Design and development phase
Catalysed's approach is designed to align your needs as an educator with the affordance of digital technologies. The second phase of the approach involves designing changes to existing practices in order to align the intentions of teachers with the digital technologies that have the potential to support those intentions.
|A blank AIM model|
Whilst research on how to use digital technologies to support education is still developing, our understanding of how best to structure teaching and learning more generally is quite well advanced. In the UK in particular the government has laid down eight teachers' standards that together help to guide teachers practice and frame development needs. Catalysed has developed it's own AIM models around these UK Government Teachers' Standards in order to ensure that any designed change to practice is aligned with broader development goals.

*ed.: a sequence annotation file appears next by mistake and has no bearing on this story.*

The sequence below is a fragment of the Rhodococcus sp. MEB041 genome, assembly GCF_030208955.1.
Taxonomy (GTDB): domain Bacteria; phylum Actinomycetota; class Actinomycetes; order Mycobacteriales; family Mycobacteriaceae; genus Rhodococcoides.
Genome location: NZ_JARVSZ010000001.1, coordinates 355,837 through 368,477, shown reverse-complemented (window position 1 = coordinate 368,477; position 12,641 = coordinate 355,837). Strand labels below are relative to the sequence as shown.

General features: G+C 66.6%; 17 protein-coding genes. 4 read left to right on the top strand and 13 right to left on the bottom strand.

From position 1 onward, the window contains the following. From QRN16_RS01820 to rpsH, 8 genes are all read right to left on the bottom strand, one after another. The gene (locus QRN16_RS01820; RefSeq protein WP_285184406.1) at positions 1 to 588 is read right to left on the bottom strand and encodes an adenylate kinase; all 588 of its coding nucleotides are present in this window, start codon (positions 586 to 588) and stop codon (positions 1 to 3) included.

"Educational technology is not a homogeneous ‘intervention’ but a broad variety of modalities, tools, and strategies for learning. Its effectiveness, therefore, depends on how well it helps teachers and students achieve the desired instructional goals."
S. M. Ross, et al. (2010)
A staggered and collaborative approach
After completing the TPK Quiz to produce a picture of current practice, teachers typically work in small mentored groups linked by discipline in a dialogic approach, discussing potential changes to practice to help them move along the six dimensions of teaching and learning. Together with the Tech Trump cards, which summarise the affordances of digital technologies in the context of these six dimensions, specific changes are identified and noted on the AIM models and agreed by all stakeholders.
These initial discussions are then followed by developmental workshops, focusing on the key dimensions that groups have chosen, together with training sessions for the specified technologies, in order to develop firm proposals for new practice with specific classes. Timeframe's are established, and SMART targets agreed for the following weeks or months, depending on context.
S. M. Ross, et al. (2010). `Educational technology research past and present: Balancing rigor and relevance to impact school learning'. Contemporary Educational Technology 1(1):17-35.